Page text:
Saudi Arabia has said oil giant Saudi Aramco is worth more than $2 trillion, enough to consume Apple Inc. twice, and still have room for Google parent Alphabet Inc.
The kingdom may have to settle for less. A lot less.
Industry executives, analysts and investors told Bloomberg their analysis — based on oil reserves and cash flow projections under different tax scenarios — suggests Aramco is worth no more than half, and maybe as little as a fifth, of that amount. This means Saudi Arabia would earn a fraction of the $100 billion implied by its valuation if it sells 5 percent to the public in 2018, as planned.
For example, Wood Mackenzie Ltd. came up with a rough valuation of Aramco’s core business of $400 billion, according to clients who attended a private meeting at the oil consultant’s City of London office this month and asked not to be named. The Edinburgh-based company, popular for its analysis and valuation of energy companies and assets, declined to comment.
The rationale also assumes Saudi oil, due to last about 73 years if pumped at the existing pace, will be viable for decades even if global warming curbs the world’s appetite for crude.
Toyota Motor Corp. wants to rely on hydrogen to all but replace traditional-engine models by 2050. Use of gasoline, which accounts for one in four barrels consumed globally, is already peaking according to the International Energy Agency. Officials including Bank of England Governor Mark Carney have warned investors it’s a matter of time before reserves are “stranded” in the ground.
For more on the Tesla shock to the global gasoline industry, click here.
The second factor throwing doubt on the Saudi valuation is the centrality of tax and dividend policy in assessing a company’s fair value. Aramco, formally known as Saudi Arabian Oil Co., pays a 20 percent royalty on revenues and an 85 percent income tax. Levies this big reduce cash available for dividends to shareholders, diminishing the appeal to overseas investors.
Wood Mackenzie, according to two clients, said it based its calculation on the current tax rate, a cost of capital of 10 percent and an in-house oil-price forecast. It used a so-called discounted cash flow method to value Aramco’s upstream business, which is very sensitive to taxation.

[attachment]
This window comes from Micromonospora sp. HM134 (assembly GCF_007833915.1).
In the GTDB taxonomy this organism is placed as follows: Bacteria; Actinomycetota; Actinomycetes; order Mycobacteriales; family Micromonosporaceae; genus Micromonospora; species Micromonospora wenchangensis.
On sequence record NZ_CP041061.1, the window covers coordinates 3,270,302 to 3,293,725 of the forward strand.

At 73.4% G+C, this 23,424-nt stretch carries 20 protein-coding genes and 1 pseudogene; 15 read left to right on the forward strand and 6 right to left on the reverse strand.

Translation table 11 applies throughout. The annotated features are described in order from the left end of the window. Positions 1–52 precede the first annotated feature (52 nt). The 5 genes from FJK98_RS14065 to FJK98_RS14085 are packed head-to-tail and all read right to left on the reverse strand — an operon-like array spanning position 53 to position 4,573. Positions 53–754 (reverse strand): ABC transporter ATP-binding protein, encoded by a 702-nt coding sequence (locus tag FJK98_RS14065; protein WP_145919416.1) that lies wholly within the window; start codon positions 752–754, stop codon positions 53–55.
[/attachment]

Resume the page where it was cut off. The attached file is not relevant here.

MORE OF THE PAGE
So if Aramco CEO Amin Nasser follows through with plans he unveiled in Davos last month to lower taxes “to be aligned with other listed companies,” Wood Mackenzie’s estimate also stands to rise. But the scope for loosening levies may be limited because oil is the lifeblood of a budget the government is struggling to balance due to depressed oil prices.
Wood Mackenzie’s estimate also doesn’t factor in Aramco’s downstream, or refining, operation. That business is similar in capacity to that of Texas-based Valero Energy Corp., which has a market value of about $30 billion.
Another caveat is that traders tend to demand discounts for political risks surrounding state-linked companies. A corruption scandal ensnaring Brazil’s Petroleo Brasileiro SA sent shares sliding to a 16-year low early last year. Investors in Rosneft, meanwhile, have to contend with sanctions that limit the stock’s upside versus emerging-market peers.
Allianz Global Investors, which owns energy shares including Exxon, Shell and BP Plc, is unlikely to buy Aramco stock at the IPO, according to energy analyst Rohan Murphy. “We have generally found investing in companies so closely tied to the state to be unattractive,” he said.
While Saudi Arabia is relatively stable in the turbulent Middle East, it’s not immune to concern that decisions on oil output will be guided more by geopolitics than what’s best for minority shareholders.
The kingdom’s oil wealth also enabled it to appease its 32 million people as unrest flared regionally during the so-called Arab Spring. At issue is whether Saudi royals can sustain this calm as the government slashes fuel subsidies and imposes value-added taxes.
In the end, Aramco’s market size may struggle to equal two Apples and a Google in rankings of the world’s biggest companies.